As Western currencies turn into toilet paper, Marc Faber is worried about a major China slow down at the same time.
A China crash (hard landing) would have disastrous consequences for industrial commodities, which make up the lion's share of commodities in the world.
Thus investors might need to be very selective when using commodities as an inflation hedge vs. Western economic challenges:
“The economy, for sure, will slow down meaningfully this year,” Faber said in an interview with Bloomberg Television in Hong Kong. “It has the potential to crash because of the overcapacities that have developed, and when loan growth slows down, we don’t know how the economy will react.”
A possible crash in China’s economy will be “disastrous” for raw materials used in industrial production, Faber said. He instead favors commodities including wheat, corn and soya beans and also said he doesn’t see a “huge downside risk” for gold.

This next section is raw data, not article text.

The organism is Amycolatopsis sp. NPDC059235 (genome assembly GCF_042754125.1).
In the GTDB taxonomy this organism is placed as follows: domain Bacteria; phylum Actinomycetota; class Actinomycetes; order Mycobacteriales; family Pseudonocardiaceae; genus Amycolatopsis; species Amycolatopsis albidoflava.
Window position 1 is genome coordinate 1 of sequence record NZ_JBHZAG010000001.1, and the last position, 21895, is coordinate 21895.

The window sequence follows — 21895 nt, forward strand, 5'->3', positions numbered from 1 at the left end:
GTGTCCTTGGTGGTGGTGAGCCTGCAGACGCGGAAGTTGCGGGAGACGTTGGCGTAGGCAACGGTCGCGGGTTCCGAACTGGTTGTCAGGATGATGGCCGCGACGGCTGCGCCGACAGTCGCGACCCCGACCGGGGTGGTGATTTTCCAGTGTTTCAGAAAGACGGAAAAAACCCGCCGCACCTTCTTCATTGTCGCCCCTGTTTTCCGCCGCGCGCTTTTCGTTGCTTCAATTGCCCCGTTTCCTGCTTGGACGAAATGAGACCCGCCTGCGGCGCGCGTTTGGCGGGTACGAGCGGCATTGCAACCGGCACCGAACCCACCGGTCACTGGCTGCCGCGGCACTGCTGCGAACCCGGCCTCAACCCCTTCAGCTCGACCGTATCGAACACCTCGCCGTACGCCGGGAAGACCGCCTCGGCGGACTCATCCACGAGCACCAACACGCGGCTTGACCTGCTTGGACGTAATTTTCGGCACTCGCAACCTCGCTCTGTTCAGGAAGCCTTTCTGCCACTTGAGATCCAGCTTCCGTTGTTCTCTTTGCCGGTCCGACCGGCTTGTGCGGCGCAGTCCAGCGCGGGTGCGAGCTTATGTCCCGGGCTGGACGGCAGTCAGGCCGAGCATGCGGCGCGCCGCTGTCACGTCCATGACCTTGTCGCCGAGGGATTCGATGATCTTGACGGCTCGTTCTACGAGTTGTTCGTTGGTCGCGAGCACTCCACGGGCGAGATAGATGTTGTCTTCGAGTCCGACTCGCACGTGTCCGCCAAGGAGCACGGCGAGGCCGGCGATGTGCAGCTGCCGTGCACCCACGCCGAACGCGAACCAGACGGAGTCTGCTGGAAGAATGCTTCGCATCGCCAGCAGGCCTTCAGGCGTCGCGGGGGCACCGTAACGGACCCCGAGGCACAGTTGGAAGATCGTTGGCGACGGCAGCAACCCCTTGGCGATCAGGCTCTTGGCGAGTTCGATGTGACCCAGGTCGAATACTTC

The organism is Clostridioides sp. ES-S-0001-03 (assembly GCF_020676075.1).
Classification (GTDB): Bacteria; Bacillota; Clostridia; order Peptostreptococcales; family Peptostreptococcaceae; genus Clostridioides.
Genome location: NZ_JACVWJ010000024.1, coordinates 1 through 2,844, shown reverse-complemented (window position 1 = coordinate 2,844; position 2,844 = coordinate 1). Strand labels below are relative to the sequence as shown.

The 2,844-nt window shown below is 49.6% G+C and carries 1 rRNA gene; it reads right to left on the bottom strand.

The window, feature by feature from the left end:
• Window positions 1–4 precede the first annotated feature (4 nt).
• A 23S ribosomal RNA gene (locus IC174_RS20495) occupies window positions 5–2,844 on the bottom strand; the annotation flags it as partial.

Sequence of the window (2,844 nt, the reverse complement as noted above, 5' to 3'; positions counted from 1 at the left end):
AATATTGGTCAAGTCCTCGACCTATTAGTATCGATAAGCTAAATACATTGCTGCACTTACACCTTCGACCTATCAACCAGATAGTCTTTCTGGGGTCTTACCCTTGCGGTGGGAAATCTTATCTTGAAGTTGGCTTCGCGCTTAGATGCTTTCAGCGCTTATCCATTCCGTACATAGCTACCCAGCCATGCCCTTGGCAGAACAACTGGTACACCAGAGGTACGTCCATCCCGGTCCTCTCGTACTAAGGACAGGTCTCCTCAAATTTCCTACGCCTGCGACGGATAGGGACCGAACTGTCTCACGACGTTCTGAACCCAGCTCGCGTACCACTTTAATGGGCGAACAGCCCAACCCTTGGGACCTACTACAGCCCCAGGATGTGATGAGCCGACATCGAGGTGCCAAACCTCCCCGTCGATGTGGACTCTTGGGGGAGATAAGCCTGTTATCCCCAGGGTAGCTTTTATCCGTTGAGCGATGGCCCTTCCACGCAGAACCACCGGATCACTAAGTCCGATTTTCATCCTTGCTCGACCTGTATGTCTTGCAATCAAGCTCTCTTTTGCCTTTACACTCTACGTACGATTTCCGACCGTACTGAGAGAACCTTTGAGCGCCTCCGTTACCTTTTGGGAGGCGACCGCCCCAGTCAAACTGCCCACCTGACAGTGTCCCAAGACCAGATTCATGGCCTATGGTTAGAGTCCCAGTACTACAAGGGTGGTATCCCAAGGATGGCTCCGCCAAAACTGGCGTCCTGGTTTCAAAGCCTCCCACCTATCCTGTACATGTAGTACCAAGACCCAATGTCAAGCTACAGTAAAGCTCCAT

“Other commodities haven’t gone up yet, such as the grains,” Faber said. “It may take time until they start to go up substantially but if you have time, you should be long wheat, corn, soya beans or own a farm, which is one way to participate in future food price increases.”
In fact, a sharp China slow-down would most likely be a deflationary force across the global economy due to falling demand and overcapacity. Thus all inflation hedges could feasibly be slammed and few, if any, commodities would be spared.
By Shiyin Chen and Bernard Lo Bloomberg.com